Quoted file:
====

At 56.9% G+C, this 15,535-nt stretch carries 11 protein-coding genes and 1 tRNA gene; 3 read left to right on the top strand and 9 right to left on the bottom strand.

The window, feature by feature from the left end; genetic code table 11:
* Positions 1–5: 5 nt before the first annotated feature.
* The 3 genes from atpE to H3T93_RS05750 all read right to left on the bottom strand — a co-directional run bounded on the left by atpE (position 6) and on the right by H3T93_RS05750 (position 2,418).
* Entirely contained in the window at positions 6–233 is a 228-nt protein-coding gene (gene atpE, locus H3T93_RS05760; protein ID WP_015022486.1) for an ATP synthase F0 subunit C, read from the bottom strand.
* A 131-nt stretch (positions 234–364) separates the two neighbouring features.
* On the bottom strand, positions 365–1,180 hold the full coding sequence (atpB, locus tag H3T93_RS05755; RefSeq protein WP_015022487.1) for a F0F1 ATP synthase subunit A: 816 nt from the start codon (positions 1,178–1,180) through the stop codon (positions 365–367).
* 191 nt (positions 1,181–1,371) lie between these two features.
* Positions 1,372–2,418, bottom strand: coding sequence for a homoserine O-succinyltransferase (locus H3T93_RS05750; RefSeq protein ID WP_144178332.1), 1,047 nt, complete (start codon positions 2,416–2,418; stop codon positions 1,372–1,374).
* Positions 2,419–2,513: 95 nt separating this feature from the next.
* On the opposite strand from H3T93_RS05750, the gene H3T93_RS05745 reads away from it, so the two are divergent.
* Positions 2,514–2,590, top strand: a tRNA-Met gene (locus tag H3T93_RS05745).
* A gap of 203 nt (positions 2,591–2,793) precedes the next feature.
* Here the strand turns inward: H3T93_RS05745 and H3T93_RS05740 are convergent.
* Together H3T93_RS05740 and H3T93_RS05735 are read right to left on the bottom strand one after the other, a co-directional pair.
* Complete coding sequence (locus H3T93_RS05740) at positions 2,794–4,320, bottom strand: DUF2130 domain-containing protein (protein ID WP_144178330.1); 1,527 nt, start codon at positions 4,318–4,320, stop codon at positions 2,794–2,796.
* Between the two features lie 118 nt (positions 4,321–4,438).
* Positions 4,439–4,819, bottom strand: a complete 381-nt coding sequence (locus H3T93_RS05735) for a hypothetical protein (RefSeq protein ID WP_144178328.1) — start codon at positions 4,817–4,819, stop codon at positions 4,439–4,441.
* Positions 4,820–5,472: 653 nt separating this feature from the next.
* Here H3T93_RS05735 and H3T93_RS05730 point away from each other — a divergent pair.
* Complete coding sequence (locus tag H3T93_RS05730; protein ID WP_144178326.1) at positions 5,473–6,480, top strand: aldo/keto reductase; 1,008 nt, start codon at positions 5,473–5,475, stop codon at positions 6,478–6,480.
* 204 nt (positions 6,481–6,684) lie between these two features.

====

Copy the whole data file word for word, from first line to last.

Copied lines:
At 56.9% G+C, this 15,535-nt stretch carries 11 protein-coding genes and 1 tRNA gene; 3 read left to right on the top strand and 9 right to left on the bottom strand.

The window, feature by feature from the left end; genetic code table 11:
* Positions 1–5: 5 nt before the first annotated feature.
* The 3 genes from atpE to H3T93_RS05750 all read right to left on the bottom strand — a co-directional run bounded on the left by atpE (position 6) and on the right by H3T93_RS05750 (position 2,418).
* Entirely contained in the window at positions 6–233 is a 228-nt protein-coding gene (gene atpE, locus H3T93_RS05760; protein ID WP_015022486.1) for an ATP synthase F0 subunit C, read from the bottom strand.
* A 131-nt stretch (positions 234–364) separates the two neighbouring features.
* On the bottom strand, positions 365–1,180 hold the full coding sequence (atpB, locus tag H3T93_RS05755; RefSeq protein WP_015022487.1) for a F0F1 ATP synthase subunit A: 816 nt from the start codon (positions 1,178–1,180) through the stop codon (positions 365–367).
* 191 nt (positions 1,181–1,371) lie between these two features.
* Positions 1,372–2,418, bottom strand: coding sequence for a homoserine O-succinyltransferase (locus H3T93_RS05750; RefSeq protein ID WP_144178332.1), 1,047 nt, complete (start codon positions 2,416–2,418; stop codon positions 1,372–1,374).
* Positions 2,419–2,513: 95 nt separating this feature from the next.
* On the opposite strand from H3T93_RS05750, the gene H3T93_RS05745 reads away from it, so the two are divergent.
* Positions 2,514–2,590, top strand: a tRNA-Met gene (locus tag H3T93_RS05745).
* A gap of 203 nt (positions 2,591–2,793) precedes the next feature.
* Here the strand turns inward: H3T93_RS05745 and H3T93_RS05740 are convergent.
* Together H3T93_RS05740 and H3T93_RS05735 are read right to left on the bottom strand one after the other, a co-directional pair.
* Complete coding sequence (locus H3T93_RS05740) at positions 2,794–4,320, bottom strand: DUF2130 domain-containing protein (protein ID WP_144178330.1); 1,527 nt, start codon at positions 4,318–4,320, stop codon at positions 2,794–2,796.
* Between the two features lie 118 nt (positions 4,321–4,438).
* Positions 4,439–4,819, bottom strand: a complete 381-nt coding sequence (locus H3T93_RS05735) for a hypothetical protein (RefSeq protein ID WP_144178328.1) — start codon at positions 4,817–4,819, stop codon at positions 4,439–4,441.
* Positions 4,820–5,472: 653 nt separating this feature from the next.
* Here H3T93_RS05735 and H3T93_RS05730 point away from each other — a divergent pair.
* Complete coding sequence (locus tag H3T93_RS05730; protein ID WP_144178326.1) at positions 5,473–6,480, top strand: aldo/keto reductase; 1,008 nt, start codon at positions 5,473–5,475, stop codon at positions 6,478–6,480.
* 204 nt (positions 6,481–6,684) lie between these two features.